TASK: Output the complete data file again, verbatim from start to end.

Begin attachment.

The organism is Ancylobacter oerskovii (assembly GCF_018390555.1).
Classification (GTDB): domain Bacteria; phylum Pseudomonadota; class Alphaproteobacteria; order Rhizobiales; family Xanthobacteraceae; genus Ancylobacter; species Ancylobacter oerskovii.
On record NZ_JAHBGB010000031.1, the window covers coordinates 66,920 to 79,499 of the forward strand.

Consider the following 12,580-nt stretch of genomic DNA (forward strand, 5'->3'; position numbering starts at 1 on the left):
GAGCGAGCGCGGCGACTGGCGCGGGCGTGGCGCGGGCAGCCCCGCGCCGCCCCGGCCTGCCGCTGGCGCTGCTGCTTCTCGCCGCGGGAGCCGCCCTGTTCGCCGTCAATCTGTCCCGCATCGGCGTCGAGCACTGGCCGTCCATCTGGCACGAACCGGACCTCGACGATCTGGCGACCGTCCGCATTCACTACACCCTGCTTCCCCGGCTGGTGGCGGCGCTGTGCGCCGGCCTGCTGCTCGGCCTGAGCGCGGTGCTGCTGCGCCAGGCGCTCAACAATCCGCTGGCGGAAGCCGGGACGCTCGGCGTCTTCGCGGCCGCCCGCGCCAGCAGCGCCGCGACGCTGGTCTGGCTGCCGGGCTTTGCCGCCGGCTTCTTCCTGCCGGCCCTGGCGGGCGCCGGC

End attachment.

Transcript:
The organism is Ancylobacter oerskovii (assembly GCF_018390555.1).
Classification (GTDB): domain Bacteria; phylum Pseudomonadota; class Alphaproteobacteria; order Rhizobiales; family Xanthobacteraceae; genus Ancylobacter; species Ancylobacter oerskovii.
On record NZ_JAHBGB010000031.1, the window covers coordinates 66,920 to 79,499 of the forward strand.

Consider the following 12,580-nt stretch of genomic DNA (forward strand, 5'->3'; position numbering starts at 1 on the left):
GAGCGAGCGCGGCGACTGGCGCGGGCGTGGCGCGGGCAGCCCCGCGCCGCCCCGGCCTGCCGCTGGCGCTGCTGCTTCTCGCCGCGGGAGCCGCCCTGTTCGCCGTCAATCTGTCCCGCATCGGCGTCGAGCACTGGCCGTCCATCTGGCACGAACCGGACCTCGACGATCTGGCGACCGTCCGCATTCACTACACCCTGCTTCCCCGGCTGGTGGCGGCGCTGTGCGCCGGCCTGCTGCTCGGCCTGAGCGCGGTGCTGCTGCGCCAGGCGCTCAACAATCCGCTGGCGGAAGCCGGGACGCTCGGCGTCTTCGCGGCCGCCCGCGCCAGCAGCGCCGCGACGCTGGTCTGGCTGCCGGGCTTTGCCGCCGGCTTCTTCCTGCCGGCCCTGGCGGGCGCCGGC